Julien Longo,
The Goddess Chronicles #1: Hera
(FireRaven Press, 2010)

In exploring the character of Hera, author Julien Longo takes members of the Greek pantheon and turns them into unrelated mortals living in Atlantis. When acting as mortals trying to define The True Divine, often for political reasons, the Greek deities become much easier to relate to. Their agendas and tensions help Longo get across her ideas about the divine feminine, through the history of Hera's coming of age.

Hera succeeds in offering a very thorough and provocative alternate universe for these well-known characters. Longo's ideas read clearly without going over-the-top. In fact, learning these concepts through Hera's perspective lends itself to a light and easy reading pace.

On the other hand, keeping such an even, steady pace prevents the reader from really settling into the book. The complete absorption into Hera's viewpoint works well in many ways, but Hera's kept so busy moving around and pondering new things for the reader to take in, there's never time for us to become a part of the story. The overall situations and landscape of the world are there, but there's no more specific world building. We get the basics of life in each circumstance, we work out the important aspects and deal with the important characters, but we never get to just be alive in the world or present in the story.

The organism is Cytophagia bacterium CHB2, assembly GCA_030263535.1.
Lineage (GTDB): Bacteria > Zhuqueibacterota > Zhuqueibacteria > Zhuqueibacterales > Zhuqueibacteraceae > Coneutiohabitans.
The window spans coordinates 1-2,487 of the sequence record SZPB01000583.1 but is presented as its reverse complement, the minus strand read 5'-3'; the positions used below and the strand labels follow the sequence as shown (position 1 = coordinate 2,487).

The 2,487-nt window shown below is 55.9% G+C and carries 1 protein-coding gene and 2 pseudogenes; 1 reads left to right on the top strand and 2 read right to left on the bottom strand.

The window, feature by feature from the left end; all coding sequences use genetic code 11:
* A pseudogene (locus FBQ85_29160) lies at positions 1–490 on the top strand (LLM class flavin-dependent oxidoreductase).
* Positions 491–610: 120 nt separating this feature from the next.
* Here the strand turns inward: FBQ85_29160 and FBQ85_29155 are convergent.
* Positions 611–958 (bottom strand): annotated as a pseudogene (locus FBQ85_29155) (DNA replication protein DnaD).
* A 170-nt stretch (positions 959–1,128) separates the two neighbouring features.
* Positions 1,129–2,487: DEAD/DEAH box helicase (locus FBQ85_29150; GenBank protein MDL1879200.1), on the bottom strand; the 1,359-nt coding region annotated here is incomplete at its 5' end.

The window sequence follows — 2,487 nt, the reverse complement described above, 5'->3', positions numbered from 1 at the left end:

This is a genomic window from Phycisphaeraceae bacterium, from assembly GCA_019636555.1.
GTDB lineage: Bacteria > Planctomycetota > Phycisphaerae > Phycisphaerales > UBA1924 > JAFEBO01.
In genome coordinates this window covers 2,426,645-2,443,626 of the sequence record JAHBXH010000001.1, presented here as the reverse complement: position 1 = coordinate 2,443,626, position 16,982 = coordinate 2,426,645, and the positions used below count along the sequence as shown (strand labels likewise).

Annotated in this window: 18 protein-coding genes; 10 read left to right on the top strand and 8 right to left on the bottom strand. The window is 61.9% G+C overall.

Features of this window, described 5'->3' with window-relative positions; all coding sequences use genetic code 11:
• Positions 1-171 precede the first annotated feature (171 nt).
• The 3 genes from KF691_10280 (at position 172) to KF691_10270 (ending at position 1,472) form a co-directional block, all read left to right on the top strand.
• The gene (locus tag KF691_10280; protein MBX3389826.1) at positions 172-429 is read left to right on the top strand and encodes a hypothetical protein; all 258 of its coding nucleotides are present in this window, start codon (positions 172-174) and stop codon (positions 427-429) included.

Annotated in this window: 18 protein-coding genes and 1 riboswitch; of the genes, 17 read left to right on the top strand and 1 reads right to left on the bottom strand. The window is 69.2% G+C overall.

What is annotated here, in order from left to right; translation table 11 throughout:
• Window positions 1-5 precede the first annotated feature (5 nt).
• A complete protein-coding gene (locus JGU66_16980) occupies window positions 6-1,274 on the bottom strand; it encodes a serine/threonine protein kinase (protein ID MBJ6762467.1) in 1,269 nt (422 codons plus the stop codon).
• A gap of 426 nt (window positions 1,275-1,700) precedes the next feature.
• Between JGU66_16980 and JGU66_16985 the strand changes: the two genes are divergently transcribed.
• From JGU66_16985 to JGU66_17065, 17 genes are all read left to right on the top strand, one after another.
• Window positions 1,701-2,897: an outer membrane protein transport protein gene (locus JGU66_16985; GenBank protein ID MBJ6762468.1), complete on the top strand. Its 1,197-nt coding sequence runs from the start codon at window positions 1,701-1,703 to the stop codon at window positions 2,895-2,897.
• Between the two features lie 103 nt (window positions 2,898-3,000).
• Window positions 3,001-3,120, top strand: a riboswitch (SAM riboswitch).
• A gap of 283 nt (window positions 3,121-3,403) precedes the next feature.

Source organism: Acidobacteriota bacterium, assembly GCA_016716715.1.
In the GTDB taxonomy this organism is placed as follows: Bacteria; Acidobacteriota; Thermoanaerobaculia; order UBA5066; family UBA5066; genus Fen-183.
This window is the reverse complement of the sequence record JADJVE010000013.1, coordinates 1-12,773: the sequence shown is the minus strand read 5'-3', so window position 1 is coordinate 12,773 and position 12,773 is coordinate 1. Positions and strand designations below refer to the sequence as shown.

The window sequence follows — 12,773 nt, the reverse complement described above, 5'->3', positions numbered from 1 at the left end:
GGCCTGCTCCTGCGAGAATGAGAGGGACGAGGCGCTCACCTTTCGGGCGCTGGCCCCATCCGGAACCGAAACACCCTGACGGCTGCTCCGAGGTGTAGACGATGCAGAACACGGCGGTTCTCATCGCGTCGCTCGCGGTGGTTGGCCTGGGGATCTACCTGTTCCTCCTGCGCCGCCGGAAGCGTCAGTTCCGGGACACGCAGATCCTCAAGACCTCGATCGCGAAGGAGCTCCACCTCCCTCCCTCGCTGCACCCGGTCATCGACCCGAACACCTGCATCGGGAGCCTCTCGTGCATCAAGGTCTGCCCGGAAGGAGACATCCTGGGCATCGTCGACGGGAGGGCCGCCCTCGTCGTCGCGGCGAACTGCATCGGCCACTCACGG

Basically, this is an intriguing feminist story and a pleasant read. But I sincerely hope that Hera provides a strong enough overview to allow the rest of the books in these chronicles to bring actual places and lifestyles into the mix.

[ visit the author's website ]

book review by
Whitney Mallenby

5 February 2011

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